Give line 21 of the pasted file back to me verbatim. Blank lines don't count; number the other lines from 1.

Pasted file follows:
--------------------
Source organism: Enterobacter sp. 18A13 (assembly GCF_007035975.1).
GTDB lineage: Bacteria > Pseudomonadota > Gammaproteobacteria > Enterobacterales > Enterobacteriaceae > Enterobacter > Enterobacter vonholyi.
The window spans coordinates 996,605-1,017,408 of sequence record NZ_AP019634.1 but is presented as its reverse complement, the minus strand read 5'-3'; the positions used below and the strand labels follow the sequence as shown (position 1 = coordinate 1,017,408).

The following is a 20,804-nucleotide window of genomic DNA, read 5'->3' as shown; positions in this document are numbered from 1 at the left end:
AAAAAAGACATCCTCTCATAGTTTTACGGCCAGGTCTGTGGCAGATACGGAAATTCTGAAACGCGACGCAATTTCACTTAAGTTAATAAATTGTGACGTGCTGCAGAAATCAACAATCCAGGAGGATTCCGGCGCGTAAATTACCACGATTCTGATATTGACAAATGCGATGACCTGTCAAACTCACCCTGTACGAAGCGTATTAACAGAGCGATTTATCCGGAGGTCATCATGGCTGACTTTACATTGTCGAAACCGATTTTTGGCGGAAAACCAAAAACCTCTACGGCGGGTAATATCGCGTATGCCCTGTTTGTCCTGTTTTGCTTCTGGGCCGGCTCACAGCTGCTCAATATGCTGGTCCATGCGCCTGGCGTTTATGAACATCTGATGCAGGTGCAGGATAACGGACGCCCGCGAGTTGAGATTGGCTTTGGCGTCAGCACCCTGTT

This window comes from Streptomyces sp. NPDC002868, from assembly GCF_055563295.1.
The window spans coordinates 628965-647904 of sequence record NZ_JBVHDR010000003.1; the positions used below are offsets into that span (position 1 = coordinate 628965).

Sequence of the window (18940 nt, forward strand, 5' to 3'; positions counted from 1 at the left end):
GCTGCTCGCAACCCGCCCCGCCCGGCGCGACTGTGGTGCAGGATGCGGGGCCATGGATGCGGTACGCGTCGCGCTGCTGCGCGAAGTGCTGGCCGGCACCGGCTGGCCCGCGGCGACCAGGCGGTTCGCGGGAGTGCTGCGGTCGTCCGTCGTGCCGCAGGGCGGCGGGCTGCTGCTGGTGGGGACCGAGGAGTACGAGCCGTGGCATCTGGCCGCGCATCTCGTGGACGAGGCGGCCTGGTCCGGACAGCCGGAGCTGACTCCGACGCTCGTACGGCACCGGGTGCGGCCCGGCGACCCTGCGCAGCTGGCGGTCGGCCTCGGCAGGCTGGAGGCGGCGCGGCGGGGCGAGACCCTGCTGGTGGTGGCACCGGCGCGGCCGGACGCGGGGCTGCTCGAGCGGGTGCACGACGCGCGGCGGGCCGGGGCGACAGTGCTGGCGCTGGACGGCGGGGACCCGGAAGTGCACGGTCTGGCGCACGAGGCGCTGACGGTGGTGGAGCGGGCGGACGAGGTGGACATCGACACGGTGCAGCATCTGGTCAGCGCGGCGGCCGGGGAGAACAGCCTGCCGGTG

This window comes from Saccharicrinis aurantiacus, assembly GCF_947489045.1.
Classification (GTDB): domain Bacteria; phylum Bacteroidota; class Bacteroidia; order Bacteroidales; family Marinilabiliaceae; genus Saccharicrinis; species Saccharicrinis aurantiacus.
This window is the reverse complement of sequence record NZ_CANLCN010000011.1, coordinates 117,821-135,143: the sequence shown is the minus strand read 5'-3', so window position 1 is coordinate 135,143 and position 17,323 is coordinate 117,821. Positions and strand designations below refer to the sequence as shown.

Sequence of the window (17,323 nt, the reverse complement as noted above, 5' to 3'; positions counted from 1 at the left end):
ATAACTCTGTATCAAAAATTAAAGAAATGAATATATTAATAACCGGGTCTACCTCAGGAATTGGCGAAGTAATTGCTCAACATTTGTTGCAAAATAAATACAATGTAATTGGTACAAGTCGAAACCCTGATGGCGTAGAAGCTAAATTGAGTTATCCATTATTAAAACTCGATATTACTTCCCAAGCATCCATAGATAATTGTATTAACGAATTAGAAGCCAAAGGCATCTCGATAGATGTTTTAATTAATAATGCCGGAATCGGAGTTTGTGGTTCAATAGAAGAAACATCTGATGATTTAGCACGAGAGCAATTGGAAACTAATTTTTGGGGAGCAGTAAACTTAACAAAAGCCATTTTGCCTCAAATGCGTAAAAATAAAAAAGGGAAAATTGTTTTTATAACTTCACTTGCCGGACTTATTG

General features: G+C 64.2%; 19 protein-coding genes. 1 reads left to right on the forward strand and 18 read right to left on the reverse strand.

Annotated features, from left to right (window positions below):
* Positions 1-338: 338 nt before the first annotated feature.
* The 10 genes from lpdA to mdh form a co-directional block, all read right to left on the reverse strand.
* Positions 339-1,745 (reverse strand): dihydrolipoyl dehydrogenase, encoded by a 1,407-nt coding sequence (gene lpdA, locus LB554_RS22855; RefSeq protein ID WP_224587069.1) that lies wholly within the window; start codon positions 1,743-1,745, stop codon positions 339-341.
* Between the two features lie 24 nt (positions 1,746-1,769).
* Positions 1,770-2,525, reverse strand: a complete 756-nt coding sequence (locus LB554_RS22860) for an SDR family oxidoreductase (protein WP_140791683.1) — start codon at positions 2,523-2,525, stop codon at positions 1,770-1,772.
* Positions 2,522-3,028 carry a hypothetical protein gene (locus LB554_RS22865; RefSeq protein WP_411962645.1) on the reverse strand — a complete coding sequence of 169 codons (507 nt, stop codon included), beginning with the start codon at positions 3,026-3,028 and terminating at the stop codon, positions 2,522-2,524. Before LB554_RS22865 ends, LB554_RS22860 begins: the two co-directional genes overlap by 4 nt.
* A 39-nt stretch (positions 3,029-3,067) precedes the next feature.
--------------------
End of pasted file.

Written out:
* Positions 1,770-2,525, reverse strand: a complete 756-nt coding sequence (locus LB554_RS22860) for an SDR family oxidoreductase (protein WP_140791683.1) — start codon at positions 2,523-2,525, stop codon at positions 1,770-1,772.